Domestic violence condemned on special quilt made by survivors

A special quilt bearing the stories of women who have survived domestic violence was unveiled at Hamilton city hall on Wednesday.

Hamilton Woman Abuse Working Group calls violence a 'frightening reality' in city

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      For more than 20 years, Mary Dayman suffered both physical and emotional abuse at home in silence. On Wednesday at Hamilton City Hall she spoke out forcefully, calling on the public to recognize the horror of domestic violence and put a stop to it.

      Dayman addressed a room of reporters and supporters at a special ceremony held by the Woman Abuse Working Group (WAWG), a coalition of more than 20 agencies who aim to end violence against women, where a special quilt featuring messages by abused women was unveiled. November is Woman Abuse Prevention Month in Ontario. 

      When I look at this I just feel like there's hope in it. The public can see this. They can relate to us- Mary Dayman, Woman Abuse Working Group

      As a member of WAWG’s survivors’ committee, Dayman helped the 84 abused women who made the quilt fill our their squares, an emotional process that she said brought up painful feelings of shame and anger but hopefully allowed the women to recapture some of the confidence stolen from them by abuse.

       "When I look at this I just feel like there's hope in it. The public can see this. They can relate to us," Dayman said.

      Mary Dayman, a member of the Woman Abuse Working Group of Hamilton's survivors' committee, spoke out forcefully against domestic violence at city hall on Wednesday. (John Rieti/CBC)
      The quilt is set to go on display throughout the community over the coming year. WAWG organizers are hoping it will raise awareness and let women know there are avenues for support.

      Four years ago, WAWG's survivors' committee made up of about 10 women was the first place Dayman ever spoke out about the abuse she suffered, which began just months after her marriage and continued even after she had a child.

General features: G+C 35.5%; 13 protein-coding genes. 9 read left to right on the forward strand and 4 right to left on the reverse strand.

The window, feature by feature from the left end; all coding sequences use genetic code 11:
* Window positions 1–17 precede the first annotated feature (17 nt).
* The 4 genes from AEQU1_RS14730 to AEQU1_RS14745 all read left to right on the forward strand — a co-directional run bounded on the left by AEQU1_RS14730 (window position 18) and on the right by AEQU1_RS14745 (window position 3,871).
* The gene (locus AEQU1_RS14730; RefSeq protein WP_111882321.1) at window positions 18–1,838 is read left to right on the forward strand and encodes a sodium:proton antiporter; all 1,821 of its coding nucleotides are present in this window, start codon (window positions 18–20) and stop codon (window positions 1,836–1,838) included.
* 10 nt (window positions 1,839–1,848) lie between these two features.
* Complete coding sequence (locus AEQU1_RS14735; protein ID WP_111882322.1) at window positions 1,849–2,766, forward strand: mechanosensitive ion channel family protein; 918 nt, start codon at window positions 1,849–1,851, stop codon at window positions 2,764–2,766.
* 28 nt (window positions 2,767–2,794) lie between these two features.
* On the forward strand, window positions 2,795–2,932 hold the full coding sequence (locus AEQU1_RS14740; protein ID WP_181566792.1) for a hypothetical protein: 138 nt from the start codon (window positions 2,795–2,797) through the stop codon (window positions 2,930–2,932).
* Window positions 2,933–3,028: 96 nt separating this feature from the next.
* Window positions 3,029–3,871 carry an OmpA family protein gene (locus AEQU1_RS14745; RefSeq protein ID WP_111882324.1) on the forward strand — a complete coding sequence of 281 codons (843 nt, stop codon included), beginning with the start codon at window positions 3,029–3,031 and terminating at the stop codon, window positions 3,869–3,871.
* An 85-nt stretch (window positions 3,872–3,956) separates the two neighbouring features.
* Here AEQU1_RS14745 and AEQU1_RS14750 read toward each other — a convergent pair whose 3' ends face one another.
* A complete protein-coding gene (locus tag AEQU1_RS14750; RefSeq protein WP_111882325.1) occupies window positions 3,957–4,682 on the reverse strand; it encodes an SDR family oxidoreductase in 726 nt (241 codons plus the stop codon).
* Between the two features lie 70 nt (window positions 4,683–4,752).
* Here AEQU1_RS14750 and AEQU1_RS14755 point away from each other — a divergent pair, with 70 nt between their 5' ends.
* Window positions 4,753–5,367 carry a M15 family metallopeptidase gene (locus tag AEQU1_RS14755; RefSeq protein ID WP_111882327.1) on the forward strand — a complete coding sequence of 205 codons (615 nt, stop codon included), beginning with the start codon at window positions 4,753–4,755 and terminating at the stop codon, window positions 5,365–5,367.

"It's the only place I've ever felt comfortable speaking about abuse ... it's something I've always kept to myself," Dayman said, adding a sense of shame made her hide everything from her family.

      She’s worked on the committee ever since to support other survivors who are facing serious challenges relating to housing, raising children, going back to school and making enough money to keep things going.

      Natasha Dobler, WAWG’s chair, warned all of Hamilton’s shelters supporting abused women are full every night.

      Dobler called domestic violence a "frightening reality," something Hamilton Police Chief Glenn de Caire backed up with some harrowing statistics.

      Domestic violence remains the number one call for police service in the city, even though police know it’s an under-reported crime, de Caire said. Police statistics estimate there are some 200 victims per month.

      "It is absolutely the goal to reduce the amount of domestic violence," de Caire said.

      Even Mayor Bob Bratina shared a personal story of helping a former colleague who had suffered domestic violence.

      The public needs to know domestic violence "isn't just a rough night for somebody," Bratina said.

      Event strikes hopeful note

      Hamilton Police Chief Glenn de Caire said his force is committed to reducing domestic violence in the city. (John Rieti/CBC)
      Though each speaker touched on the pain of domestic violence, each closed on a positive note.

      De Caire pointed out that reporting of domestic violence was up 9 per cent this year, while reporting of sexual assault rose 22 per cent — figures he said mean women are more confident coming to police.

      Val Sadler, also of WAWG, said she's encouraged by the level of discussion about domestic violence taking place online, notably in social media.

      "I feel like there's a shift going on," Sadler said.

      Dayman echoed that sentiment, pointing to the public outrage that cost the NFL's Ray Rice his job after video emerged of him knocking his wife unconscious in an elevator.

      "As the consequences grow, (domestic violence) is going to be seen in a different light," she said. 

      Dayman also said it's men who don't abuse women who can make a difference. Women have been speaking out on this issue "forever," she said. "We need men to stand up."


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